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June 2021, #87 Sunset Meditation

The following quotes are from The Notebooks of Paul Brunton, Volume 3, part 2, Relax and Retreat, Chap. 7 – Sunset Contemplation.


A beautiful, colourful, and paintable waning of the sun is an offer of grace to the human beings who take the trouble to pause and notice their parent–Nature.


The sun is God’s face in the physical world.


The uncertain light of sundown, the objects indistinctly seen, helps a little this passing into a half-mystic state; but the primal actuator is his willingness to relax from activities, to let his thought drift back to his aspiration, and wait in patience.


This visual adventure with sunset ends in a mystical one.


Witness a glorious dawn or a golden sunset and let the feeling of admiration grow into adoration.


There is a mysterious pause of nature at sunset, sundawn, and at solstices. The most important is winter-solstice, everywhere celebrated in the ancient world; it is Christmas for us. So the ego-thought should pause and recollect. Just as the visible sun is essential to human bodily life and existence, so the invisible sun of consciousness is essential to its mental, emotional, and spiritual life. It is our Overself and God: give it homage.


During that pause in Nature which is so noticeable in very quiet country places, away from the towns, and during the fall of the sun in the evening, we may hear the last sounds and calls of animals and birds from a far longer distance than at other times or in other places.


We are part of the life of the cosmos. As such, it is possible for us to commune with it inwardly or to be penetrated by it outwardly. In connection with the Sun Worship exercise, it might be mentioned that since both points of the day are equally sacred–that is, the rising and the setting sun hours–the benefit is not only spiritual, but could also be physical. A visitor once told me that having faithfully practised for 365 days the exercise given in this reference in The Wisdom of the Overself, deafness suddenly disappeared. And lately I was told of a Japanese writer who, after a long illness with lung consumption, went on the morning of the Winter Solstice to worship the rising sun. He felt a great fervour. He experienced some kind of illumination, and the same day recovered good health. This happened about a hundred years ago.

TO BE USED AS A VARIATION ON THE MEDITATION ON THE RISING OR SETTING SUN (GIVEN IN THE WISDOM OF THE OVERSELF) First stage: He should fix his gaze upon the rising sun or coloured sky. All other thoughts should be put away at first and his whole attention concentrated upon the physical phenomenon which he is witnessing.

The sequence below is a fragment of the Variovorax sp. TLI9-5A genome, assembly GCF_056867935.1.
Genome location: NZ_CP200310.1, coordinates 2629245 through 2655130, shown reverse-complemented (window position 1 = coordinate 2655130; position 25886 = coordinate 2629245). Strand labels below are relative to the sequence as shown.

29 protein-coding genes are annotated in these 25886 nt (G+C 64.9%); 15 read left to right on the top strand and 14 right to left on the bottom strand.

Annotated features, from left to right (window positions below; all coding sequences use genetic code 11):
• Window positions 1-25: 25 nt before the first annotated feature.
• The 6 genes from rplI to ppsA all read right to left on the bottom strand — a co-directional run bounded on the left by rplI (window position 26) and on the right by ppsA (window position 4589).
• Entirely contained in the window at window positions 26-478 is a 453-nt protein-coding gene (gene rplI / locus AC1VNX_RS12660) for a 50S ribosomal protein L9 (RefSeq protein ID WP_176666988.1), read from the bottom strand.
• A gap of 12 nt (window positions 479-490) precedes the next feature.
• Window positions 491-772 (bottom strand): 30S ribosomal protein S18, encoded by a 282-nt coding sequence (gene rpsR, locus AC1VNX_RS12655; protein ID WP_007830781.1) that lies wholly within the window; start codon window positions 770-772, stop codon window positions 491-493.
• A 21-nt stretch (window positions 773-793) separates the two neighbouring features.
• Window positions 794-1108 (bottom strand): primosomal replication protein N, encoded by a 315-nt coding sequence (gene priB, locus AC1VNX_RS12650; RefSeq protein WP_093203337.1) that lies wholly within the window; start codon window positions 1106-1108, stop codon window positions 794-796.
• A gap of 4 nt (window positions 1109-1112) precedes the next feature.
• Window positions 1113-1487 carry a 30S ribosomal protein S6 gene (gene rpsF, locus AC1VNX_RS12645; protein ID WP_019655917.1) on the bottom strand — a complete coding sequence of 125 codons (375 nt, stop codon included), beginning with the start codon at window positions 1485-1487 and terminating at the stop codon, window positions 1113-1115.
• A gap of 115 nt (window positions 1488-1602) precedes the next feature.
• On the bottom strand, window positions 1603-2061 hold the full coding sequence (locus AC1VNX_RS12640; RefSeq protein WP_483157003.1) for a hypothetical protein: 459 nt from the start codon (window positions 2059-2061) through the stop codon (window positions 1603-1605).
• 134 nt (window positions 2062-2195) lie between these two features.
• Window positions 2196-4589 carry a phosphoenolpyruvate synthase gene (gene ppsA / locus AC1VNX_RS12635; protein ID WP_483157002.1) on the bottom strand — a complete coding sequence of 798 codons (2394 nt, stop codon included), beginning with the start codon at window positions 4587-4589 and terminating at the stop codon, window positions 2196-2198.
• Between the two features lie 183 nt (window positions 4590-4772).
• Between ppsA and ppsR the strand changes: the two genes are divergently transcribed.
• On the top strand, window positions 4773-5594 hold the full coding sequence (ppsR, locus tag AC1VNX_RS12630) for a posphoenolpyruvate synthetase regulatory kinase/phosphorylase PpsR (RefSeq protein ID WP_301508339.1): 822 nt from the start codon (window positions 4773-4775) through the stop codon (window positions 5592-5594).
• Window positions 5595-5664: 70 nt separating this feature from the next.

The rays of light must enter his body through his eyes. In this way alone do they attain their utmost efficacy for the purpose of this exercise. Second stage: The student tries to partake of the profound inner pause wherein the entire solar system is briefly plunged, to experience within himself what is actually occurring within the greater existence of which he is a part . . . to tranquillize all his thoughts so that personal matters are wholly absent.

The Sun behind the sun, the mystical Light of the World-Mind illumes man’s mental world and at the same time penetrates it through and through, provided he is present and passive in consciousness to receive its power. Third stage: This stage moves with the outspreading or waning light until he embraces the whole planet along with it. For this purpose he has to:

1. picture a great globe growing larger and larger within himself as a formless consciousness mentally dissociated from the physical body, until it assumes GIGANTIC SIZE;

2. make the conception as alive as possible by permeating it with faith and conviction, holding the sense of countless creatures existing everywhere;

3. reverse the process, until it finally encloses his own body alone (globe gets smaller and smaller);

4. exercise the belief that he is mind not matter;

5. strengthen the perception of the true relationship between himself and cosmic life, his physical and vital oneness with the universe . . . and try to realize that his own existence is inter-connected by a beginningless and endless web with all the other existences around him.

6. There must be deep devotion and heartfelt feeling in his thoughts. Goal: He reaches the goal of this stage when the physical scene vanishes, when he is no longer conscious of it, when attention is turned inward wholly on the beautiful mood or spirit thus invoked, when all form is absent and he feels in complete rapport with the universal being, so complete that he knows he is an integral part of it.

When he feels something of this relationship as a loving response, then he should cease trying to absorb support from the All–whose soul is the World-Mind–and begin to pass it out compassionately and share its grace unselfishly with others.

He sees them in his imagination suffused with its warm light and sublime peace.

First, he directs his effort with his love towards those who are near or dear to him and to any special individuals whom he would like to help in this way.

Then, he directs his effort with his love towards mankind in the mass–whom he must regard as unconsciously forming one great family.

Third, he directs it towards individuals who are hostile to him, who hate, injure, or criticize him. He must consider them as his teachers, for it is their business to pick out and make him aware of his faults. He need not send his love, but he must send them his pity. Close exercise with: Short, silent, personal prayer to the Overself.